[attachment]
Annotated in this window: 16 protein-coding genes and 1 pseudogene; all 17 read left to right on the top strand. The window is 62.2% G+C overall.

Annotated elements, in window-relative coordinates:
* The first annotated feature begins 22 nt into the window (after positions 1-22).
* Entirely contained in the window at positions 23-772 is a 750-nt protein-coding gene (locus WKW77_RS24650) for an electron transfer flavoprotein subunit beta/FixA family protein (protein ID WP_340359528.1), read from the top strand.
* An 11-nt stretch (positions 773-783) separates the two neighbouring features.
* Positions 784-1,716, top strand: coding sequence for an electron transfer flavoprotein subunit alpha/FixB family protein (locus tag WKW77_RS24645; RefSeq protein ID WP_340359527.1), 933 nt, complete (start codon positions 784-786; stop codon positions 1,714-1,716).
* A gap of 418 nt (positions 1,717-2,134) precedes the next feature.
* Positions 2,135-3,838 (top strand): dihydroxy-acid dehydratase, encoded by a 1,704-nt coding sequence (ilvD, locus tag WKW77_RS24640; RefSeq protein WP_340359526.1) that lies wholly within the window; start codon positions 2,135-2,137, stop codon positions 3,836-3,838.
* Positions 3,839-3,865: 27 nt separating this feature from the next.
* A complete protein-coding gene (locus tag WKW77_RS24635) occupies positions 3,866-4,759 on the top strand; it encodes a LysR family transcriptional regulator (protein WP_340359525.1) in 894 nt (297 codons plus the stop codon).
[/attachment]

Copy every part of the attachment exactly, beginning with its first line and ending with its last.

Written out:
Annotated in this window: 16 protein-coding genes and 1 pseudogene; all 17 read left to right on the top strand. The window is 62.2% G+C overall.

Annotated elements, in window-relative coordinates:
* The first annotated feature begins 22 nt into the window (after positions 1-22).
* Entirely contained in the window at positions 23-772 is a 750-nt protein-coding gene (locus WKW77_RS24650) for an electron transfer flavoprotein subunit beta/FixA family protein (protein ID WP_340359528.1), read from the top strand.
* An 11-nt stretch (positions 773-783) separates the two neighbouring features.
* Positions 784-1,716, top strand: coding sequence for an electron transfer flavoprotein subunit alpha/FixB family protein (locus tag WKW77_RS24645; RefSeq protein ID WP_340359527.1), 933 nt, complete (start codon positions 784-786; stop codon positions 1,714-1,716).
* A gap of 418 nt (positions 1,717-2,134) precedes the next feature.
* Positions 2,135-3,838 (top strand): dihydroxy-acid dehydratase, encoded by a 1,704-nt coding sequence (ilvD, locus tag WKW77_RS24640; RefSeq protein WP_340359526.1) that lies wholly within the window; start codon positions 2,135-2,137, stop codon positions 3,836-3,838.
* Positions 3,839-3,865: 27 nt separating this feature from the next.
* A complete protein-coding gene (locus tag WKW77_RS24635) occupies positions 3,866-4,759 on the top strand; it encodes a LysR family transcriptional regulator (protein WP_340359525.1) in 894 nt (297 codons plus the stop codon).